Terry Stotts admitted he was disappointed the Trail Blazers didn't close out the Houston Rockets earlier, affording his core players some much-needed extra rest before the most important two-game stretch of the season.
Still, after winning his 400th game on the Portland sidelines – joining the late, great Hall-of-Famer Jack Ramsey as the only coaches in franchise history to reach that threshold – Stotts couldn't help but cop to the gravity of his accomplishment.
"It's special," he said of winning 400 games. "Not a lot of coaches are able to be with a franchise long enough to win 400 games. Its' been a great nine years. Our work's not done this year. But to get 400 is pretty special."
Moments earlier, in the postgame locker room, the Blazers presented Stotts not just with the game ball, but a custom plaque commemorating his achievement.
It's easy to dismiss now that Portland is in the thick of a heated postseason race, fighting like hell to avoid falling back to seventh place with hopes of jumping up to fifth. But just more than two weeks ago, all momentum seemed to be pointing away from Stotts earning his 400th win this season.
Did anyone really expect the 32-28 Blazers, sinking to a new nadir with a second straight loss to the Memphis Grizzlies on April 25, to get the eight more wins they needed in the regular season for Stotts' 400th victory? An 8-4 finish seemed highly improbable back then, and multiple subsequent reports of Portland planning to move on from Stotts after this season made it appear impossible.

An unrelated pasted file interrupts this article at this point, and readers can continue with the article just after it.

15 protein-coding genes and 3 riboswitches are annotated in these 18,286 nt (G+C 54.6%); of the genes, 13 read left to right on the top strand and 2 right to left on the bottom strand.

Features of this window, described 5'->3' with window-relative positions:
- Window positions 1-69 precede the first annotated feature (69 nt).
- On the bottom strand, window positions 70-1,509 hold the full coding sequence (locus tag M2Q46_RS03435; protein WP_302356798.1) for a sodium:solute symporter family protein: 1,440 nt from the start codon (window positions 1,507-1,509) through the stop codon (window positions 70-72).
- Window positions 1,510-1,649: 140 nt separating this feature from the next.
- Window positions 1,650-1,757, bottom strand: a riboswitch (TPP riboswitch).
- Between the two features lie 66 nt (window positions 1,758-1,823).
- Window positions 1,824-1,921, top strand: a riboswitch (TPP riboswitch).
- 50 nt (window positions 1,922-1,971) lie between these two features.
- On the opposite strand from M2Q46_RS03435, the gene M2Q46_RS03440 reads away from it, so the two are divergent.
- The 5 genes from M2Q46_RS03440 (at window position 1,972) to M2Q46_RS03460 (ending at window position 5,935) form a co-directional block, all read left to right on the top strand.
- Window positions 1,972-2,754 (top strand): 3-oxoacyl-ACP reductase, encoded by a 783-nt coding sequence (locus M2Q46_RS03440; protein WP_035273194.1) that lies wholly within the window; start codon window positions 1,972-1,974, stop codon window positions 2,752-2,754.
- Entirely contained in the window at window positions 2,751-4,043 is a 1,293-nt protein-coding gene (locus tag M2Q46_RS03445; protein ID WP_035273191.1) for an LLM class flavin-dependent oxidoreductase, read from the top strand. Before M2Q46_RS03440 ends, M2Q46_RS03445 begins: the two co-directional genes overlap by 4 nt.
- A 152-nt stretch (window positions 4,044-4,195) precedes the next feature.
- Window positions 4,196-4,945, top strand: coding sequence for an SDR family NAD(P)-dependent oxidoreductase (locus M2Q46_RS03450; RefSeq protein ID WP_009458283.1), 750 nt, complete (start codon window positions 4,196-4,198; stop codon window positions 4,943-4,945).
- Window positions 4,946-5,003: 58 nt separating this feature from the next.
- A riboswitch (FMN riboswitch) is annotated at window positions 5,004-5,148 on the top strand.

But the Blazers stayed the course, locking back in for a season-saving run that Stotts, remember, hinted he saw coming during his team's April struggles. For all the handwringing about Portland's mounting losses, four of them came by a single possession, backing up Stotts' optimistic assessment of his team's performance.
To say Stotts saw this coming is giving him a bit too much credit. But the steady hand he provides the Blazers' locker room looms largest in times of strife. Some coaches would have been too frantic to help lift Portland from its prior depths.
Just like it has for nearly a decade, though, Stotts' calming presence and commitment to the process made a difference for the Blazers when they needed stability most – yet another testament to his success roaming Portland's sidelines.